Ever wonder what a bad credit score costs you? No need to wonder anymore. The editors at Credit.com have created a new online tool -- the Lifetime Cost of Debt Calculator -- that tells you in dollars and cents.
To be specific, a 30-year-old with poor credit is likely to pay a quarter-million dollars more in interest payments over her lifetime (assuming an $18,000 car loan, $5,000 in credit card debts and a $400,000 mortgage) than a similar person with a pristine score. If your credit is good, but not excellent, you'll pay about $30,000 more over your lifetime than that individual with excellent credit, according to the calculator.
"It's easy to underestimate how much a credit score can cost -- or save -- you over a lifetime of borrowing," said Gerri Detweiler, director of consumer education at Credit.com. "Most people understand that it affects their ability to get a car loan or rent an apartment, but they underestimate how much their credit affects how much they pay in interest."
The new calculator is completely interactive. Consumers can plug in their own loan balances and slide the toggle bar to see how much their debt will cost them given their current credit score, or the score they think they might be able to attain with better behavior.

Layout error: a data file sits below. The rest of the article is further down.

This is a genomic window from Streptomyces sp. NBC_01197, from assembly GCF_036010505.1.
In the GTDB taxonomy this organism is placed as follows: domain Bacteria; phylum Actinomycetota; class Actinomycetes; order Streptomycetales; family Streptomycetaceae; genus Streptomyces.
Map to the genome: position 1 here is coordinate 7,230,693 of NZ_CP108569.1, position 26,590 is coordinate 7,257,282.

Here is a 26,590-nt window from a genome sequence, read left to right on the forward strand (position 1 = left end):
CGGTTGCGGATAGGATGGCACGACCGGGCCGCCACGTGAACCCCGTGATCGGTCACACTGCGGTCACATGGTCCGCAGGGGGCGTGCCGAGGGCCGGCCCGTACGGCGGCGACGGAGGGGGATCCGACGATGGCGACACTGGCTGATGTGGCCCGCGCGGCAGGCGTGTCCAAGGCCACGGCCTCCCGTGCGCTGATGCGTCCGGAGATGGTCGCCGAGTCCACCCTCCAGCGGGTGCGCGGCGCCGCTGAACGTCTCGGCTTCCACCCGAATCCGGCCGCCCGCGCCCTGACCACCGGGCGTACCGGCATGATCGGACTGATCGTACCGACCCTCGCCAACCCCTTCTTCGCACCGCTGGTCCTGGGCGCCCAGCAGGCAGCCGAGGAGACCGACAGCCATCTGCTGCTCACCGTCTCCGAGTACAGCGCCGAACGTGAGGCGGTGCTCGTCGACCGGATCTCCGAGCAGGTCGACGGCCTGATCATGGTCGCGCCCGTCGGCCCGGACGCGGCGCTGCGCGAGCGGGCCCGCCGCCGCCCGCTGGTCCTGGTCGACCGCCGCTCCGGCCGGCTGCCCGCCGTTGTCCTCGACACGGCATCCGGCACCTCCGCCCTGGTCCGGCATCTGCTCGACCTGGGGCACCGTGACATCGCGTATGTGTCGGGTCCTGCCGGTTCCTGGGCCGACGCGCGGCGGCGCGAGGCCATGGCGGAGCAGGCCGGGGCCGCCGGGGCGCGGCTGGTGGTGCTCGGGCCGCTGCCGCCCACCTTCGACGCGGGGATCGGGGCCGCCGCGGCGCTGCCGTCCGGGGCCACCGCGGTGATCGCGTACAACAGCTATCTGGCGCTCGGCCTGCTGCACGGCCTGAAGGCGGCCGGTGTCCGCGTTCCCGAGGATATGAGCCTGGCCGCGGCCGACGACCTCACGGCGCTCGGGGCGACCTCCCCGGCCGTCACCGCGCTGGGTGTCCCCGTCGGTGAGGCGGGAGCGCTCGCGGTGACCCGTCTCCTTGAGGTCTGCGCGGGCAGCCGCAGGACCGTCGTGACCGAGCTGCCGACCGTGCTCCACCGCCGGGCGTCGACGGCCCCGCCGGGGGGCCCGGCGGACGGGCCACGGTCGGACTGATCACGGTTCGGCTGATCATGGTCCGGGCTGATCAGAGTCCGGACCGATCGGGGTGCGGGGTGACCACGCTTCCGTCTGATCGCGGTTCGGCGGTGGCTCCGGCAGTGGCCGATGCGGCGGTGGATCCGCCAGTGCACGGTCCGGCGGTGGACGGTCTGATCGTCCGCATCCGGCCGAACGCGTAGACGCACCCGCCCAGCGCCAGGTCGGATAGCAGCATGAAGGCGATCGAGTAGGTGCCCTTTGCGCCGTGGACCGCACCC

What might happen to your cost of debt if you file for bankruptcy? Slide the toggle bar to the left for the distressing news of what you'll pay if your credit goes belly-up.
The calculations assume that, at today's rates, a consumer with perfect credit (740 or more) will pay just 3.75 percent for a mortgage, while someone with poor credit would pay 6.25 percent (if they could get a loan at all).
The cost differences are far greater with unsecured debts, such as credit cards (rates range between 9.25 percent and 24 percent) and debts that are secured by a depreciating asset, such as auto loans (3 percent to 15.4 percent). And the cost of car loans assumes that the average borrower will have 18 different cars over a lifetime, buying a new car every three or four years.
Loan rates change over time, so Credit.com will periodically update the calculator's interest rate assumptions, too, Detweiler said. But the tool isn't aimed at giving consumers a to-the-penny estimate, she added. It's really about graphically explaining the benefit of maintaining good credit.
The calculator itself also doesn't provide any advice on how to improve your score. But consumers who want to sign up for a free Credit.com account can access their current score and get a personalized plan aimed at improving it. (Other credit sites, including CreditKarma offer a similar free service.)
Note that any site offering a credit report or credit score will ask for your Social Security number to pull your credit report. That report will also be used to make recommendations for improvements.
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